Finance Option Spread Thesis
The trick is to adjust the terminal payoff function of the (knock-in) barrier security in such a way that the simple contingent claim with this payoff function has the same price as the barrier security.
The same authors also have a paper on complex barrier options and lookbacks.
Nowadays very liquid markets exist for "plain vanilla" options (put- and call-options) with a variety of characteristics (expirations and strike-prices).
In many cases such options are much more natural hedging instruments for "exotic" options.
There is a lot a papers by Paul Glasserman, Brodie & Glasserman, for instance. No such problems with the ingenious least-squares idea of Longstaff & Schwartz . It is possible to keep the thesis completely theoretical (i.e.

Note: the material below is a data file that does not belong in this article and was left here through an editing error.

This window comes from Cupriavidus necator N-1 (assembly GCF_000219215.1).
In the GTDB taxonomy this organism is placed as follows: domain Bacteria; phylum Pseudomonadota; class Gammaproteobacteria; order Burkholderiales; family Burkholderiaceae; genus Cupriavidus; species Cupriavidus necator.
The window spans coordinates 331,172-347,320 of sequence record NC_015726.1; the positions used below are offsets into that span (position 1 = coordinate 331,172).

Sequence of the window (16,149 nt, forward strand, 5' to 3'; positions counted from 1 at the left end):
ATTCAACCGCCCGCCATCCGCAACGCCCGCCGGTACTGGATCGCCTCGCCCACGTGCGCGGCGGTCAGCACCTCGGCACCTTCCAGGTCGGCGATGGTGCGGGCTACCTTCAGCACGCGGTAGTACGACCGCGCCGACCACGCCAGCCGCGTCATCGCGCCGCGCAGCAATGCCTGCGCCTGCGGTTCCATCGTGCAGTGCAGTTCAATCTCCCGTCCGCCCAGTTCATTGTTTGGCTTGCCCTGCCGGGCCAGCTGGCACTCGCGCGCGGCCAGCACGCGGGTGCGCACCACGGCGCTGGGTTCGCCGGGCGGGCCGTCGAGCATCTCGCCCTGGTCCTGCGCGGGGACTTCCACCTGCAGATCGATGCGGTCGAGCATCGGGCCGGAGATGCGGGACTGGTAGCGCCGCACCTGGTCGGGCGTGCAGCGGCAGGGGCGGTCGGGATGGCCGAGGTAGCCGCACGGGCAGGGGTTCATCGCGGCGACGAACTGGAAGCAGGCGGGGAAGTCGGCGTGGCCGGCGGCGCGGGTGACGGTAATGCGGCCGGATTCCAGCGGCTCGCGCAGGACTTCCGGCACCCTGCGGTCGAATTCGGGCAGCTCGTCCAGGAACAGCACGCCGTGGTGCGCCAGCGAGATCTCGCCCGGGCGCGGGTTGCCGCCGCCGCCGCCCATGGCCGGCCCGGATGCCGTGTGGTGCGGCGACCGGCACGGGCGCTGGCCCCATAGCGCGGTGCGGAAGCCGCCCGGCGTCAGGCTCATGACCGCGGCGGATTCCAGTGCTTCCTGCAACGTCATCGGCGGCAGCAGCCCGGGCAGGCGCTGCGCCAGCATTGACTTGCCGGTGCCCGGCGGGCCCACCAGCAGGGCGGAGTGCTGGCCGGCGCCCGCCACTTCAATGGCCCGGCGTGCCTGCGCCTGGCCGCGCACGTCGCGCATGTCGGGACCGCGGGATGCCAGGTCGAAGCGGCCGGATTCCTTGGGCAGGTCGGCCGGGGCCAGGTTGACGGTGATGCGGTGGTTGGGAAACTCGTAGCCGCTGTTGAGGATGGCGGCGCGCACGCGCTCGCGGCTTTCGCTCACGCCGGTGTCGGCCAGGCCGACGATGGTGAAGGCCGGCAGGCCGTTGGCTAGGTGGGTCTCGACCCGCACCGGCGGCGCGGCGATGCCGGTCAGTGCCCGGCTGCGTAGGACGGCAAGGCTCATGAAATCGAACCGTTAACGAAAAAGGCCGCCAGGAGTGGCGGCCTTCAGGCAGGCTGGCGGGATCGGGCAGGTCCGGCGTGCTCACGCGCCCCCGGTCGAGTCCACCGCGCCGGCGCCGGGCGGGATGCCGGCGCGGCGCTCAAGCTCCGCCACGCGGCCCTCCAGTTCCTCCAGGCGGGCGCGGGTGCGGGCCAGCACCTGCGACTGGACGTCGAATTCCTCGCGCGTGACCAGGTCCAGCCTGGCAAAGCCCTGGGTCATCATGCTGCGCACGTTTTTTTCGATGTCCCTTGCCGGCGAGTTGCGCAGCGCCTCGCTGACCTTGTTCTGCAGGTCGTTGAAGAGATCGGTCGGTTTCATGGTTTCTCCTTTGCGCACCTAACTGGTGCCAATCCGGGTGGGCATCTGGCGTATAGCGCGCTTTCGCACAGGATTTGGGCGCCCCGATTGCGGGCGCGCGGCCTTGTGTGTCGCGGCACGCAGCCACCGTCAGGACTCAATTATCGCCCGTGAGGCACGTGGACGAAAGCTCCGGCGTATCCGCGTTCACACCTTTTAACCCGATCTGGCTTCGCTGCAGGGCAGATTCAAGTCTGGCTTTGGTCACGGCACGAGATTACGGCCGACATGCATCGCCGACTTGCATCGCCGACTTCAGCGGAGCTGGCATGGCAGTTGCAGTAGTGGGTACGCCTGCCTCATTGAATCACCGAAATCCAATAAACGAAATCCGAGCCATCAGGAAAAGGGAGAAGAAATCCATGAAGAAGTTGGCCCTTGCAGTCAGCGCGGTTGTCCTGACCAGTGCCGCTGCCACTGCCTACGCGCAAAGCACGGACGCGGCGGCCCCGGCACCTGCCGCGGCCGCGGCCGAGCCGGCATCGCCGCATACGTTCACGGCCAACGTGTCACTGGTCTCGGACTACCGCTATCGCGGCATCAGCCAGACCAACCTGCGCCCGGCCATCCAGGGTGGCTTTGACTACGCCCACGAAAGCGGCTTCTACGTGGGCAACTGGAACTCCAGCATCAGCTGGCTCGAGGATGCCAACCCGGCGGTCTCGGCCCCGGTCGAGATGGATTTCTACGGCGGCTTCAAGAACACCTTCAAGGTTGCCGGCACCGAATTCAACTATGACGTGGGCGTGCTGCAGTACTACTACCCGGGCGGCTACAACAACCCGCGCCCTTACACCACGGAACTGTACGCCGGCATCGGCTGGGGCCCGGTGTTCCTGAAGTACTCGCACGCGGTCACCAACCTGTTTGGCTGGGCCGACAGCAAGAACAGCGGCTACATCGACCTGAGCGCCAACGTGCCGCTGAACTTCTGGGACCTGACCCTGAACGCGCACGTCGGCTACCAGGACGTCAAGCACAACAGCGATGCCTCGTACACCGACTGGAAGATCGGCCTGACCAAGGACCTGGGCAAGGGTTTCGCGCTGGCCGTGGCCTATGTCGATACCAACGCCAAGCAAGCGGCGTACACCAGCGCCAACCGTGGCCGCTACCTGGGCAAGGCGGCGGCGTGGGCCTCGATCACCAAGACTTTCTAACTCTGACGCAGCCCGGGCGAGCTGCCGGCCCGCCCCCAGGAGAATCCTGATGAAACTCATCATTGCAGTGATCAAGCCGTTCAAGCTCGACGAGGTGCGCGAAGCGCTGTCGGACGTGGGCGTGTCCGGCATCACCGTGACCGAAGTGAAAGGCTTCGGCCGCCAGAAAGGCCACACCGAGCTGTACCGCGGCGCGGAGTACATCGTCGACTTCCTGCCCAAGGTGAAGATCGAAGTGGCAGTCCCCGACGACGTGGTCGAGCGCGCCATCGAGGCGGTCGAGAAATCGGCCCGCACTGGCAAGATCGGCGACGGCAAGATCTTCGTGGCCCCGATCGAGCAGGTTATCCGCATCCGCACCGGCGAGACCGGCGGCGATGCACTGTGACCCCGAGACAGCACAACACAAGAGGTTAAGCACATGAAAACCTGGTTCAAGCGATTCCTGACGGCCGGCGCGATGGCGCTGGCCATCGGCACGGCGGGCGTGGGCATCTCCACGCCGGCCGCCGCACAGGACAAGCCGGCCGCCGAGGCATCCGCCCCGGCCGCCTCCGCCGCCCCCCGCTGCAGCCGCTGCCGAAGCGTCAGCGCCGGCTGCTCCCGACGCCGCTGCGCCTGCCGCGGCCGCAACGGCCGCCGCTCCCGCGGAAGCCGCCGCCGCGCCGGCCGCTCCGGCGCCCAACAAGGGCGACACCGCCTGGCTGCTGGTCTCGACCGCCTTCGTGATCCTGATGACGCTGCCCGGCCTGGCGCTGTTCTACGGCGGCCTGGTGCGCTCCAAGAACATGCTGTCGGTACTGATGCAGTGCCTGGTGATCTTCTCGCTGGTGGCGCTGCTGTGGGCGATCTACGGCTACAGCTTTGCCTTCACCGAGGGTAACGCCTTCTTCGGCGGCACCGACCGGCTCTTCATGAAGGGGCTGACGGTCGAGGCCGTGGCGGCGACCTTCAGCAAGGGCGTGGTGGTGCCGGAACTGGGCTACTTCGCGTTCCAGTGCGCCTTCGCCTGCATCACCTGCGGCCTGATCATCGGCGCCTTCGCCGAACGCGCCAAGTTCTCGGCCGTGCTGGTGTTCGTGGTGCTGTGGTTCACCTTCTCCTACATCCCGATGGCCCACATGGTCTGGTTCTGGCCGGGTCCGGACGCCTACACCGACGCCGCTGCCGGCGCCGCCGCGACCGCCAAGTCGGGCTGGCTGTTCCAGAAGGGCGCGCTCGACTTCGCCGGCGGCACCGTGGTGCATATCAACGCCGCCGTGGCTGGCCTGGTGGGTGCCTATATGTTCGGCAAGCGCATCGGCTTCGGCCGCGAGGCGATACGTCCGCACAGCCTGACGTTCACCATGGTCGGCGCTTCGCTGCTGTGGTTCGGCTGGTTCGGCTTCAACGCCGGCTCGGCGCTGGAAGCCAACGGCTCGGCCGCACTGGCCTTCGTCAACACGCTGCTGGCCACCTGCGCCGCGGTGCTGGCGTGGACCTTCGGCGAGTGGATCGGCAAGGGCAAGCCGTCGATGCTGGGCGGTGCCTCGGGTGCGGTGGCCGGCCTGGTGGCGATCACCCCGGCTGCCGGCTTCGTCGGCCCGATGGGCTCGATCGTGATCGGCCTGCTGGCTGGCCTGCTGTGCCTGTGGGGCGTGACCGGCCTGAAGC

A "fundamental analysis" approach to finding abnormal returns ("good odds/bets") is given by Dixon and Coles.
The "official" reason is that betting markets are quite close to the idealized markets with uncertainty we usually analyze (eg.
there is a clear terminal at which the outcome is decided), so we may get valuable information about decisions under uncertainty. One very common feature (try a Google-search) in the analyses of betting markets is the so-called "favorite/longshot-bias". Or in other words: You get a higher rate of return from betting on favorites than on "longshots".
Well-definedness of the problem: Bensoussan (1984), Karatzas (1989), Myneni (1992).
Even in complete(ly) discrete models (as for instance I&F-teori) American securities usually aren't rigorously defined & analyzed (there's no need to because "it's obvious").